Doctor Who fans are finally getting a look at the show's upcoming season, which debuts on BBC America on August 23. The trailer has everything: dinosaurs, explosions, and the Twelfth Doctor, played by Peter Capaldi. The BBC definitely knew how to get an audience, airing the trailer during halftime of the World Cup final. Check it out below. --Catherine Garcia
Frank Deford, a sportswriter who began his career at Sports Illustrated in 1962 and didn't quit until right before his death on Sunday, was "a dedicated writer and storyteller" who "offered a consistent, compelling voice in print and on radio, reaching beyond scores and statistics to reveal the humanity woven into the games we love," reads his citation for the National Humanities Medal former President Barack Obama awarded him in 2013, the first such honor for a sportswriter. It was one of many awards Deford won over his long career. He died at his home in Key West, Deford's wife, Carol, confirmed on Monday. He was 78.
Benjamin Franklin Deford III was born in Baltimore in 1938, and along with 30-plus years writing for Sports Illustrated he was a regular on HBO's Real Sports and on NPR's Morning Edition, from which he retired only on May 3, after 1,656 commentaries about the human side of sports. Hired as a researcher at Sports Illustrated, he made his bones writing about basketball, hardly a focus of sportswriters in the 1960s.
Deford "understood the particular legacy he had carved out," writes Bryan Curtis at The Ringer. "He would be seen more as a great sportswriter rather than a great writer, full stop. ... And he decided — though he was more talented than many writers who pass through the gates of The New Yorker — that he was more or less comfortable with the slur." At the same time, Curtis says, "Deford wrote so well it obscured his divining-rod abilities as a reporter. He always seemed to land on just the right quote."
So, a quote from Ross Greenburg, president of HBO Sports in 2004, when he told the Los Angeles Times: "Frank Deford with a pen in his hand is like Michael Jordan with a basketball and Tiger Woods with a driver." And a quote from Deford — who leaves behind a wife, two children, and two grandchildren, having lost a daughter to cystic fibrosis at age 8 — from his 2012 collection Over Time: My Life As a Sportswriter: "I think there are more good sportswriters doing more good sportswriting than ever before. But I also believe that the one thing that's largely gone out is what made sport such fertile literary territory — the characters, the tales, the humor, the pain, what Hollywood calls 'the arc.' That is: stories. We have, all by ourselves, ceded that one neat thing about sport that we owned." Peter Weber
A zookeeper at the Hamerton Zoo in Cambridgeshire, England, was killed Monday after a tiger entered the enclosure she was in and attacked, police said.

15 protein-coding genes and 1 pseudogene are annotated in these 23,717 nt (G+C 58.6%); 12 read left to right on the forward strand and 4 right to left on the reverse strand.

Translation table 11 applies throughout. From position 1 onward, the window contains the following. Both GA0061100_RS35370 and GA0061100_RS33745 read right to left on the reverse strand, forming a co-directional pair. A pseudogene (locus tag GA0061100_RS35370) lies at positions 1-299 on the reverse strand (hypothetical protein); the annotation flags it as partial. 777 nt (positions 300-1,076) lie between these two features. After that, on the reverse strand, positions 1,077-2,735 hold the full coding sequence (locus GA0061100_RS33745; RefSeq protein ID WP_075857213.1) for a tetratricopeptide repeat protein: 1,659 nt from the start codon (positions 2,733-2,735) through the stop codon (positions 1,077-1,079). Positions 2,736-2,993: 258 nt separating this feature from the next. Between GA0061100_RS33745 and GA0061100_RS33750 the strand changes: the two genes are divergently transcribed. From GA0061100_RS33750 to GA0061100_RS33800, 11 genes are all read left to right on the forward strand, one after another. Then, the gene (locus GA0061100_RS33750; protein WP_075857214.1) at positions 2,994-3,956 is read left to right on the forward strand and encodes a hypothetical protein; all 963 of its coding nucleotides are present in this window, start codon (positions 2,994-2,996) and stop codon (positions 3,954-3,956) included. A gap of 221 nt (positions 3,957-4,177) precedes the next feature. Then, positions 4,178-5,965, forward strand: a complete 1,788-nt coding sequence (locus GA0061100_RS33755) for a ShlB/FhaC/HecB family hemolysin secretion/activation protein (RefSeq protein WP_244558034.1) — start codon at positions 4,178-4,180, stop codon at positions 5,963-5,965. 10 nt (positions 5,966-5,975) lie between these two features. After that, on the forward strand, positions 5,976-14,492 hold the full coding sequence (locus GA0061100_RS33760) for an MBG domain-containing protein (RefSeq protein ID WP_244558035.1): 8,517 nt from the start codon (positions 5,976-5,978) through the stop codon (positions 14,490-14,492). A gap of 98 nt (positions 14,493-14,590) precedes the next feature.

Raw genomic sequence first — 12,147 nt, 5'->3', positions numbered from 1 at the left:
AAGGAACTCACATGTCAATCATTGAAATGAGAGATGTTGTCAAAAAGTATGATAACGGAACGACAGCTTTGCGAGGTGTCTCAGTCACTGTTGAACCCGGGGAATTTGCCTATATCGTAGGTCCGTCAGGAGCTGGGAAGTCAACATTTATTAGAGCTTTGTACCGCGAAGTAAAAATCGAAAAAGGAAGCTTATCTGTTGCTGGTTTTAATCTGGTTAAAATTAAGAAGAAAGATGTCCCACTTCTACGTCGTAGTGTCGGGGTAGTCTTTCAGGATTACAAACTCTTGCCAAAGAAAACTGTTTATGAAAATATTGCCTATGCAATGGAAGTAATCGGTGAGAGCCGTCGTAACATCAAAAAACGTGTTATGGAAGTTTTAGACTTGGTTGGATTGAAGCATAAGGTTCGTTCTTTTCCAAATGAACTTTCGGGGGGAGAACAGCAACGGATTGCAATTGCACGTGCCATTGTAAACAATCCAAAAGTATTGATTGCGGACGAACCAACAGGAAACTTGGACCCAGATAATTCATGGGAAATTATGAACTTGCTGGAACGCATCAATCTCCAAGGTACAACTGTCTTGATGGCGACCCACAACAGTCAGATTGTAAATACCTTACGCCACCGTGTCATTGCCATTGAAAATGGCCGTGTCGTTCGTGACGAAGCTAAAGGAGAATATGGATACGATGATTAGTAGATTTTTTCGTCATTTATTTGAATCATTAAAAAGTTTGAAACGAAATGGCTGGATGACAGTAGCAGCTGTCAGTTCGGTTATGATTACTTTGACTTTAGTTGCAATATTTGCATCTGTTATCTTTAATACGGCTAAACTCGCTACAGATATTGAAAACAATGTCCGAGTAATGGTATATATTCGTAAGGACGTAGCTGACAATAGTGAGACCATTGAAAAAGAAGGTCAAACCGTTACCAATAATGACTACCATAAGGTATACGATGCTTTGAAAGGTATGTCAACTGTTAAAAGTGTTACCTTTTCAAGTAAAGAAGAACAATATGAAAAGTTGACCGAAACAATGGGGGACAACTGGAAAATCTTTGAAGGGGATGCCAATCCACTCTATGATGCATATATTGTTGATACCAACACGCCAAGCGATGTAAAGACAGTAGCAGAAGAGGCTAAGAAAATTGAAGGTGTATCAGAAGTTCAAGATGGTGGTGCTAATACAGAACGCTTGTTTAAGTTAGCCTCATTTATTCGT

The unidentified zookeeper died at the scene. A witness told The Sun zookeepers came running up to the enclosure "with pieces of meat trying to get whatever's attention" and it was "heartbreaking seeing them trying to help." In a statement to visitors, the zoo said the mauling was "a freak accident," and is being investigated. The zoo will be closed through Wednesday. Catherine Garcia
Manuel Noriega, who ruled Panama as a military dictator from 1983 until he was ousted by U.S. troops in 1989, has died, the government of Panama announced early Tuesday. He was 83.
Noriega was in poor health, and after undergoing brain surgery in March, he suffered a brain hemorrhage and was placed in a medically induced coma. Born in Panama City on Feb. 11, 1934, Noriega was a career soldier. Beginning in the late 1950s up until the 1980s, Noriega worked with the CIA, while at the same time trafficking cocaine. He was indicted by the United States in early 1989 on charges of racketeering, laundering drug money, and drug smuggling, and in 1990, after spending 10 days in the Vatican's diplomatic mission in Panama City, he surrendered.
Noriega was convicted and sentenced to 40 years in prison in 1992, and was convicted in absentia of murder and laundering $2.8 million in drug money by purchasing property in France. He was extradited back to Panama in 2011. Catherine Garcia
In the eighth inning of Monday's game between the Washington Nationals and San Francisco Giants at San Francisco's AT&T Park, Giants pitcher Hunter Strickland slammed a 98-mph fastball into Bryce Harper's hip, in their first matchup since Harper smacked two home runs off of Strickland in the 2014 MLB playoffs. Harper, and almost everyone else watching, viewed the hit as intentional.
"Strickland hit Harper so hard the ball flew into the air and landed halfway up the first base line, so flush that one could not mistake intent, though of course the perpetrators in these cases rarely admit that they had it planned," writes Chelsea Janes at the Nats' hometown paper, The Washington Post. Harper charged Strickland, throwing his helmet and then throwing punches. "In that situation," Harper said after the game, "you see red."